I have multiple rasters for various data: LULC, Elevation classes, Slope steepnees classes, Soil types.

All those rasters have the same properties: all have the same number of columns and rows; same resolution (25m); same projection; same extent. I have also check for Null values in the dataset, and I don't have any.

Technically, I clipped all those rasters to the extent of shapefile of a study area.

If I count all the pixels belonging for each class, trying to obtain the area for each class and then the total area, the results are differing.

The correct area is 7103 square kilometers. My results are the following:

Elevation and soil classes: 7103 square kilometers

Slope classes (this was derived from the same DEM as elevation): 7089 square kilometers - this is the biggest error

LULC: 7106 square kilometers

What did I do wrong, or how can I fix this? My guess would be that it could be because of the clipping along the border of the study area, and maybe Null pixels are around the border, but then why Elevation and Soil rasters have the correct values, while the others don't?

EDIT: I think I have found the reason for the difference in area, but I don't know how to fix it. In the attached image, the pixels in red are part of the DEM, which are correct and within the study extent. However, when using the "Slope" tool, the result raster is not covering those pixels. The green pixels are the "Slope" ones and they don't overlap the same extent. Any idea how to fix it? Snap didn't work.

enter image description here

  • @BERA ArcGIS Pro 2.7.0
    – gis1234
    Commented Sep 27, 2023 at 9:54
  • In your list of sameness you didn't include "same origin". If the pixel alignment isn't perfect, this could easily change a few pixels on overlay. What happens if you use one of the rasters as a NODATA mask, then clip?
    – Vince
    Commented Sep 27, 2023 at 10:49
  • @Vince how exactly to do to set the raster as a nodata mask? I have used symbology to show nodata as red color, and I see that a large square extent, outside the study area is set as NoData. But is not within the shapefile limits. Just outside of it. It is technically the same extent as the shapefile, just that outside the borders.
    – gis1234
    Commented Sep 27, 2023 at 11:20
  • You really ought to shift all your rasters to have the same exact origin. "Same extent" only counts as "same" if they are the same; clearly, the red and green pixels have a different origin.
    – Vince
    Commented Sep 27, 2023 at 13:51
  • @Vince can you please tell me how to shift them to have the same exact origin?
    – gis1234
    Commented Sep 27, 2023 at 14:11

2 Answers 2


I also do not believe this is an Origin/Nap issue. I believe that the reason for this is that the SLOPE calculations were performed after the DEM was clipped to the study extent. Because the slope function needs adjacent cells, the result is a gap at the study boundary where no adjacencies are available.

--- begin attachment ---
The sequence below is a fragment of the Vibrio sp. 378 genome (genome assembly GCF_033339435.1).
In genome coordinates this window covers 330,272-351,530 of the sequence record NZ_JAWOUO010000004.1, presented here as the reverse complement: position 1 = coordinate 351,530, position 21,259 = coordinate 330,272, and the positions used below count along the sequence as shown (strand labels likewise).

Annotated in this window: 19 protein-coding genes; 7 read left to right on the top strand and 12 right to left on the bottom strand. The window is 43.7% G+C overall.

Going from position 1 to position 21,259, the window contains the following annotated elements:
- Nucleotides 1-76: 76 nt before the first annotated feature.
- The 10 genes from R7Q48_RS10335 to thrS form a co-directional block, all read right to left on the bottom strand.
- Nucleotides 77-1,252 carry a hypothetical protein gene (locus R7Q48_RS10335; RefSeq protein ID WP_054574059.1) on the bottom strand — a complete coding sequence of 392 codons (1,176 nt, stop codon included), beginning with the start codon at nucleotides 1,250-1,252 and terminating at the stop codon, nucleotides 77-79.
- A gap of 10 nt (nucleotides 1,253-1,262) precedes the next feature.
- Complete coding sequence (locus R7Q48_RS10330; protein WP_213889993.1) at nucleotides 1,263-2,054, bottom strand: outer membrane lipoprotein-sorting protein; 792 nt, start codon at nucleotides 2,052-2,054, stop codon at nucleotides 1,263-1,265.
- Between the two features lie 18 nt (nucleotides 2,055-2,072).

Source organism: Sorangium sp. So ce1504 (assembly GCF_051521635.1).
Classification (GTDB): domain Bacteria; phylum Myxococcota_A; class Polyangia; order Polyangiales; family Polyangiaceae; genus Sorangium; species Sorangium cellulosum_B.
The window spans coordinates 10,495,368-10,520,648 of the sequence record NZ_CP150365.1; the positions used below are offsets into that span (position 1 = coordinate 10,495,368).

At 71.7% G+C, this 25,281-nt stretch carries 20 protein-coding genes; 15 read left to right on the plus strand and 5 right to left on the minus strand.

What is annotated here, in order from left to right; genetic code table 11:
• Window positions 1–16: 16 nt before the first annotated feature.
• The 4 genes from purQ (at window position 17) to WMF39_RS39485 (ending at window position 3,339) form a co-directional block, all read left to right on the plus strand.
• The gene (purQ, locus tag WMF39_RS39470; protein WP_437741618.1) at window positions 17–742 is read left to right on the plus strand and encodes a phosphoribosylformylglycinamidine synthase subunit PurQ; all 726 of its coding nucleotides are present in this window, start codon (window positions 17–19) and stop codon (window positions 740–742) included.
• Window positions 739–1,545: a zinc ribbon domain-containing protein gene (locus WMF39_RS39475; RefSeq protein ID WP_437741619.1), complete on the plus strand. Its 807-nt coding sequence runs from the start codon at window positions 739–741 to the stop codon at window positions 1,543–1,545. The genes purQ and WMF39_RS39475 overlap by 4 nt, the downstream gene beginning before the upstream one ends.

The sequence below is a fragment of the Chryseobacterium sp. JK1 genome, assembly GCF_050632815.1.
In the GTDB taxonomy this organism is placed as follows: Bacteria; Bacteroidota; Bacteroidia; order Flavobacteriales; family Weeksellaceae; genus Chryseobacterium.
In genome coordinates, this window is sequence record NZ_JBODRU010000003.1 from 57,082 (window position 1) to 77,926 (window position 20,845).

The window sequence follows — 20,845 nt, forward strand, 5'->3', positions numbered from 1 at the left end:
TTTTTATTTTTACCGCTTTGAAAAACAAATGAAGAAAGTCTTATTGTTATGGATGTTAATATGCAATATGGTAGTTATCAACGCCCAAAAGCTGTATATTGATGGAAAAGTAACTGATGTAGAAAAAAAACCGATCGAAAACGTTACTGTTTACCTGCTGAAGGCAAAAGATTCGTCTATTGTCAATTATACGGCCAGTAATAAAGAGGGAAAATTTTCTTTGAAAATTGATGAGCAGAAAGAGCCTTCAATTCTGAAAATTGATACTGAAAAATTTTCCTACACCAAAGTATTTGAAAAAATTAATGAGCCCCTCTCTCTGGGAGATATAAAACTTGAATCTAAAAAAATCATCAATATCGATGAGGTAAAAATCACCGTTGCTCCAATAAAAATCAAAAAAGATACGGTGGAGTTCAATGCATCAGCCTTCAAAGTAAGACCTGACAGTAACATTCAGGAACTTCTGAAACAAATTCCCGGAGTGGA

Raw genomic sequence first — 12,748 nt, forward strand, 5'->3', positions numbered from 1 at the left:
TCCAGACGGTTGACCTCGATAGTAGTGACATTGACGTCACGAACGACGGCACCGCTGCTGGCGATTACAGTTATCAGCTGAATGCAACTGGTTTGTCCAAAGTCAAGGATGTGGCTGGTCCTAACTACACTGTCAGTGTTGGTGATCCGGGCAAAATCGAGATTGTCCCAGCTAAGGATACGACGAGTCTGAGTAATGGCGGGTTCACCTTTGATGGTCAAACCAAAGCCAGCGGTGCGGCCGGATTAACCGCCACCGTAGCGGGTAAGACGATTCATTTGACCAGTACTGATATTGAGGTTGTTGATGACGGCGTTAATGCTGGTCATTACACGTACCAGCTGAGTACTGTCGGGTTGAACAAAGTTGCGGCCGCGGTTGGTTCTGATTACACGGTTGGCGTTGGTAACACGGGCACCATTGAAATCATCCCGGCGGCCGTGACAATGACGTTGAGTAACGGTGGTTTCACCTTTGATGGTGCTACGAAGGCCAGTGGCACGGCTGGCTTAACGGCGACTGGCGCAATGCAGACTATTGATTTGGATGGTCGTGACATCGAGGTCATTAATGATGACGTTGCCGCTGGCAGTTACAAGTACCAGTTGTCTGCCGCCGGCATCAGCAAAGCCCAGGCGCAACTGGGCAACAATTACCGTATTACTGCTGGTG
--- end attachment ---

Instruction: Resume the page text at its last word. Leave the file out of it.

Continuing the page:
To resolve this (if indeed the SLOPE calc was performed after the DEM clip) you have two options:

  1. Perform the SLOPE calculation on the un-clipped DEM, then clip them both
  2. Buffer the study extent by several raster cells, clip the DEM, then perform the SLOPE calc on the clipped DEM
  • Thank you. It worked. I have used the original DEM, clipped it to an extra buffer, performed the slope on the extra limit raster, then clipped to my study extent. Now it overlays the elevation raster.
    – gis1234
    Commented Sep 28, 2023 at 8:18

I do not believe that this is an origin/snap issue. Although, it is always prudent to set an analysis environment to control for cell size, origin/snap and mask. There are many operators that result in edge pixels being assigned NoData. In ArcGIS Pro, slope/aspect very well may exhibit this behavior. This is because the local window cannot fit the relevant equation, with pixels along the edge having too few observations so, they are simply turned into NoData.

This is why you often seen the advice of defining an extent slightly larger than your study area then masking results back to your explicit study area boundary. Certain software allow for padding edge values to avoid edge effect behavior but, ESRI has never implemented this option in any of their software release(s).

One work around would be to set your mask (that represents the full extent of pixels) and run a focal mean or median to fill in these edge cells. Just make sure that the ignore_nodata argument is set to DATA so that actual values are written and not NoData. If the raster is nominal (categorical) use MAJORITY as the statistics_type.

Your Answer

By clicking “Post Your Answer”, you agree to our terms of service and acknowledge you have read our privacy policy.

Not the answer you're looking for? Browse other questions tagged or ask your own question.